Joanne Wilke (1957 - 2010)

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  • "I have such fond memories of Joanne as a friend and..."
    - Suzie Flentie
  • "Dear Family, JoAnne is missed daily and will always hold a..."
    - The DuBose's
  • "Thinking of You. Diane Hewitt"
  • "JoAnne was one of the most bright and vibrant women I have..."
    - Stephanie Smith
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Joanne once wrote that life is less orderly than a river flow, because the human heart sometimes swims upstream. As family and friends will attest, Emma Joanne Wilke was one strong swimmer. From her birth in Albuquerque, N.M., on July 22, 1957, to her death from ovarian cancer in Bozeman Nov. 26, 2010, Joanne's zest for life made her known as the "spicy one" in her family. She was a proud and devoted mother, a record-setting runner, an award-winning writer and a creative gardener.

Whenever Joanne found herself on a new patch of ground, it wasn¹t long before her hands were in the dirt. Squash sprawled beneath towering sunflowers and sweet peas shared space with green beans - a happy disorderliness that always had space for visitors and mirrored her life. One of her favorite refrigerator magnets said, "Make yourself at home. Clean my kitchen." Joanne delighted in being known as the Chicken Lady, as her Church Avenue backyard of many years bordered the Linear Park trail where passersby enjoyed watching her laying hens peck about.

Joanne met Rob Wilke in 1978 at DeAnza (Calif.) Junior College. A runner for the school and in the San Jose track club, the Cindergals, Joanne still holds DeAnza's record for the 800m. She received a cross-country scholarship to MSU and later became an editor at Runner's World. Joanne and Rob's life together deepened with their move to Montana, where they built a house on Trail Creek. Rob's photography business flourished, and in between waitress shifts, Joanne took time to write, ski, and have Max, her first child, at home in 1992. Her philosophy was that birth and death are part of living and that hospitals are an unnecessary alienation.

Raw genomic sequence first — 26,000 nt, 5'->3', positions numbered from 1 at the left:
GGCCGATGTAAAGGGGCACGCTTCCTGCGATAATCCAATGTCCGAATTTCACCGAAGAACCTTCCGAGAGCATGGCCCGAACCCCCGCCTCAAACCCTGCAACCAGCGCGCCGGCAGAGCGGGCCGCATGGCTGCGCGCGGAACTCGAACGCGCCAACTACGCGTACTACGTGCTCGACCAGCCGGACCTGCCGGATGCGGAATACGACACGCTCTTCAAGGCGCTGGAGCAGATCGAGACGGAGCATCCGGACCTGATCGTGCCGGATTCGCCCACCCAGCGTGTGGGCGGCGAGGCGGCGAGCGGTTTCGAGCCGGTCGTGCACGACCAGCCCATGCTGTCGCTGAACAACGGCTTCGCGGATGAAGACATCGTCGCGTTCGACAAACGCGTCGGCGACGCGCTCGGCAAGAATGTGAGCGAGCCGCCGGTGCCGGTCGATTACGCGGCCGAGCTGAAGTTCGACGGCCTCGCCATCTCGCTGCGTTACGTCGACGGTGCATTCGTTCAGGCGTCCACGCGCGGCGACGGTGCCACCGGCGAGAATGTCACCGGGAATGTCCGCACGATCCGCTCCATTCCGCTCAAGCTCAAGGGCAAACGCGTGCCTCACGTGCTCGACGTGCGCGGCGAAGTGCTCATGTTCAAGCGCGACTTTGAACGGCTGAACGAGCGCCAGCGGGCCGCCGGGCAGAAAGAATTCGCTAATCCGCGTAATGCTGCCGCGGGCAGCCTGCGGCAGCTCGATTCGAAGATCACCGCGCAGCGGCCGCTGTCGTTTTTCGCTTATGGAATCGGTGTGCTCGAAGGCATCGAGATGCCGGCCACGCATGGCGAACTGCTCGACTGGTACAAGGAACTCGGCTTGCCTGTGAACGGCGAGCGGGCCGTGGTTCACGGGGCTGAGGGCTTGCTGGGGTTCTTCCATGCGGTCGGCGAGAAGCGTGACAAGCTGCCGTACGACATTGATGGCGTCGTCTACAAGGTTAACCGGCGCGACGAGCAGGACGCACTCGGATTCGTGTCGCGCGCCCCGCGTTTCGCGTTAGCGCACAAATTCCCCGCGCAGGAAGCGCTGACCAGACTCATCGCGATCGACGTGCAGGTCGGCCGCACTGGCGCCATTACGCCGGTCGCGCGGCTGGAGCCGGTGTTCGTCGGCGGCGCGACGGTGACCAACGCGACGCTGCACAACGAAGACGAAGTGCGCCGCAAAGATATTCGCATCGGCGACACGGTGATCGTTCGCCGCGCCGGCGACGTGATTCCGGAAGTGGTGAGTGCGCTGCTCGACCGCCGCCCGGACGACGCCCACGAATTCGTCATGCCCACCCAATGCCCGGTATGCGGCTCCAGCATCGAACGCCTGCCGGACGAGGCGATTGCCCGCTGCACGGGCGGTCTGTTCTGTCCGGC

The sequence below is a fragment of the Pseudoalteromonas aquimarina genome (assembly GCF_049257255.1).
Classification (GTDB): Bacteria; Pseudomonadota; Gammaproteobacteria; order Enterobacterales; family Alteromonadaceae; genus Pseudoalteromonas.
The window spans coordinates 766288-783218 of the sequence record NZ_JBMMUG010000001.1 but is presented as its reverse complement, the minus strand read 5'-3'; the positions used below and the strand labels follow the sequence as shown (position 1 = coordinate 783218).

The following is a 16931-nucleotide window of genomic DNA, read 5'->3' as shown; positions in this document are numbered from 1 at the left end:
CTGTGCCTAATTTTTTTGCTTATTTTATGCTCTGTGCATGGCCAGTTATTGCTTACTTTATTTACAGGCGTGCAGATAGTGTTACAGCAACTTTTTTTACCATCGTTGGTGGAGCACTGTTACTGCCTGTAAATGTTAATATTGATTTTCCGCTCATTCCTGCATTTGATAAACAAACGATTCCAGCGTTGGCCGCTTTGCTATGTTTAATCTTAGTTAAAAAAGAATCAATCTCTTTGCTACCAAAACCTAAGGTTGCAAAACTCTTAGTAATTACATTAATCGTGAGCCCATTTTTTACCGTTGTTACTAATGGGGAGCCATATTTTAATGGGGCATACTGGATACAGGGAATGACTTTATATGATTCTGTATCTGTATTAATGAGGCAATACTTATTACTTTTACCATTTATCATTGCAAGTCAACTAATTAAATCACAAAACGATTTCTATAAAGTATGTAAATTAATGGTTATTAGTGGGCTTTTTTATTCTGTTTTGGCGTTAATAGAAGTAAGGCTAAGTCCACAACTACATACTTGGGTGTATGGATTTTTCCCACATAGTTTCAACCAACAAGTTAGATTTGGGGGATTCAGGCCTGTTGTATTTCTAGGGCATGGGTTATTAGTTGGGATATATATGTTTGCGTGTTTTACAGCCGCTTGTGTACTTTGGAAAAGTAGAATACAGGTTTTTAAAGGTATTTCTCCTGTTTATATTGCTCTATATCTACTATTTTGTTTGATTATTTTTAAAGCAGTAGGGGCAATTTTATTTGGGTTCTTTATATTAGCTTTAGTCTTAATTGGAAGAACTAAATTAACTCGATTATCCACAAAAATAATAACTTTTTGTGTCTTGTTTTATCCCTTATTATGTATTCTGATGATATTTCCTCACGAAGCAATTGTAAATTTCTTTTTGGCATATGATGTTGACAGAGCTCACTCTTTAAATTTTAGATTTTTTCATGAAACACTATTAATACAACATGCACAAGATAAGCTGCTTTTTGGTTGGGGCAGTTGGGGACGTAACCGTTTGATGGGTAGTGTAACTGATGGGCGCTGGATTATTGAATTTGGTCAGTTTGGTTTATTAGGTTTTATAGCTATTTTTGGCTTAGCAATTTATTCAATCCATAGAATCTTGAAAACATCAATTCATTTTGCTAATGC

The Wilke family later moved to Church Avenue, where Elise was born in 1997, also at home. To know Joanne was to know her children, who were always foremost in her choices, and to know Max and Elise is to know Joanne.

Eventually Joanne's knees failed her for running, but she was a dedicated hiker, cross-country skier, and noontime swimmer at MSU, where she worked as an administrative assistant for the engineering department. Following her divorce, Joanne bought a house near campus, which she quickly surrounded with gardens and chickens. With great tenacity, she persevered in her writing, publishing columns, essays, and a historical-memoir, "Eight Women, Two Model Ts, and the American West."

Joanne, her mother Gert, brother David, and Elise went to Italy to visit Max, who was studying abroad on an academic scholarship. It was a joyful time, and gave the family a well of cherished memories and stories.

Joanne's friendship with photographer Bill Bilverstone led to many outdoor adventures as well as the epic pie quest Joanne wrote about in Big Sky Journal. Their friendship blossomed into a profound love, and Bill was an unwavering companion by her side until her last breath.

While Joanne wasn't one to tell others how to live, she was a glowing example of someone who never wanted much, and delighted in life's simple pleasures. To know her was a constant reminder that happiness could indeed be found in a perfect bowl of guacamole or sipping homemade lemonade under a tree on a hot summer day.

Joanne was preceded in death by her father, James Shearer; and her special dog, Bones.

In addition to Gert, Rob, Max, Elise, and Bill, Joanne is survived by her sister, Susan Lanzinger (Franz) of Sunnyvale, Calif.; her brother, David Shearer of Mountain View, Calif.; and her beloved dog, Ricky. Her family and friends extend deep gratitude to the people of MSU, especially the mechanical and industrial engineering department, for their generous donations of vacation days, time, money and care during Joanne's illness.

A potluck celebration of Joanne's life will be held at 11:30 a.m. Sunday, Dec. 12, at Beall Park Art Center. Please come with stories to share, food and laughter.

In lieu of flowers, donations may be made to an education fund for Max and Elise Wilke. An account has been created at First Security Bank.

Arrangements are in the care of Dokken-Nelson Funeral Service;
Funeral Home
Dokken-Nelson Funeral Service
113 South Willson Avenue
Bozeman, MT 59715
(406) 587-3184
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Published in Bozeman Daily Chronicle from Dec. 3 to Dec. 8, 2010
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